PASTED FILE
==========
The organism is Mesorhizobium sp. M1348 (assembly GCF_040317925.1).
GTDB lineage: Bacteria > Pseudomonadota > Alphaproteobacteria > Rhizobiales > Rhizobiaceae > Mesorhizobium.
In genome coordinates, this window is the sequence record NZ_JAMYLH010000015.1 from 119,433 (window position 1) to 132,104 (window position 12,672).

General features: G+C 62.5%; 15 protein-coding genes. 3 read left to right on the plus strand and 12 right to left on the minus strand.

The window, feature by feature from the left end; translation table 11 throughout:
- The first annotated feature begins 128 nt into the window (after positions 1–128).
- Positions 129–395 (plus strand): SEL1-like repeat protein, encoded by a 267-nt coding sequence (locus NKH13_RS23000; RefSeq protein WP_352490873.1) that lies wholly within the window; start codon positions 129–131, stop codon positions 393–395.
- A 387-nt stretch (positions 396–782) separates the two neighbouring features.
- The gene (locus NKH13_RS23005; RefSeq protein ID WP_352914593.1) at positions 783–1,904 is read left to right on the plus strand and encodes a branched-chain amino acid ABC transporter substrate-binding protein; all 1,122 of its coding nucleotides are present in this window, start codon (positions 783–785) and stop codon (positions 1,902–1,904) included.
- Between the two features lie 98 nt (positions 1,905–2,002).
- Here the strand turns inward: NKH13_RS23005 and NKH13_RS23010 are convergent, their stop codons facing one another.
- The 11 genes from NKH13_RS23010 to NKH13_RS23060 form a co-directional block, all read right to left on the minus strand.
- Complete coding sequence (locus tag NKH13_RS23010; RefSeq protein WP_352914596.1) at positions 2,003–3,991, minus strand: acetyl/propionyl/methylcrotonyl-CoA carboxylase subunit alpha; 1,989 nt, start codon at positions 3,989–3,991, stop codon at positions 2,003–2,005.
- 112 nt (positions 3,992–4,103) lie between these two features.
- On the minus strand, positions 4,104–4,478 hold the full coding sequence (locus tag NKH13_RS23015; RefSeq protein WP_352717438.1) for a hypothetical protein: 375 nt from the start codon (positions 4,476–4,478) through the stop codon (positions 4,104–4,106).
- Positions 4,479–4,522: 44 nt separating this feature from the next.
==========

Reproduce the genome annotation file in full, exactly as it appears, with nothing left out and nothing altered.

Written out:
The organism is Mesorhizobium sp. M1348 (assembly GCF_040317925.1).
GTDB lineage: Bacteria > Pseudomonadota > Alphaproteobacteria > Rhizobiales > Rhizobiaceae > Mesorhizobium.
In genome coordinates, this window is the sequence record NZ_JAMYLH010000015.1 from 119,433 (window position 1) to 132,104 (window position 12,672).

General features: G+C 62.5%; 15 protein-coding genes. 3 read left to right on the plus strand and 12 right to left on the minus strand.

The window, feature by feature from the left end; translation table 11 throughout:
- The first annotated feature begins 128 nt into the window (after positions 1–128).
- Positions 129–395 (plus strand): SEL1-like repeat protein, encoded by a 267-nt coding sequence (locus NKH13_RS23000; RefSeq protein WP_352490873.1) that lies wholly within the window; start codon positions 129–131, stop codon positions 393–395.
- A 387-nt stretch (positions 396–782) separates the two neighbouring features.
- The gene (locus NKH13_RS23005; RefSeq protein ID WP_352914593.1) at positions 783–1,904 is read left to right on the plus strand and encodes a branched-chain amino acid ABC transporter substrate-binding protein; all 1,122 of its coding nucleotides are present in this window, start codon (positions 783–785) and stop codon (positions 1,902–1,904) included.
- Between the two features lie 98 nt (positions 1,905–2,002).
- Here the strand turns inward: NKH13_RS23005 and NKH13_RS23010 are convergent, their stop codons facing one another.
- The 11 genes from NKH13_RS23010 to NKH13_RS23060 form a co-directional block, all read right to left on the minus strand.
- Complete coding sequence (locus tag NKH13_RS23010; RefSeq protein WP_352914596.1) at positions 2,003–3,991, minus strand: acetyl/propionyl/methylcrotonyl-CoA carboxylase subunit alpha; 1,989 nt, start codon at positions 3,989–3,991, stop codon at positions 2,003–2,005.
- 112 nt (positions 3,992–4,103) lie between these two features.
- On the minus strand, positions 4,104–4,478 hold the full coding sequence (locus tag NKH13_RS23015; RefSeq protein WP_352717438.1) for a hypothetical protein: 375 nt from the start codon (positions 4,476–4,478) through the stop codon (positions 4,104–4,106).
- Positions 4,479–4,522: 44 nt separating this feature from the next.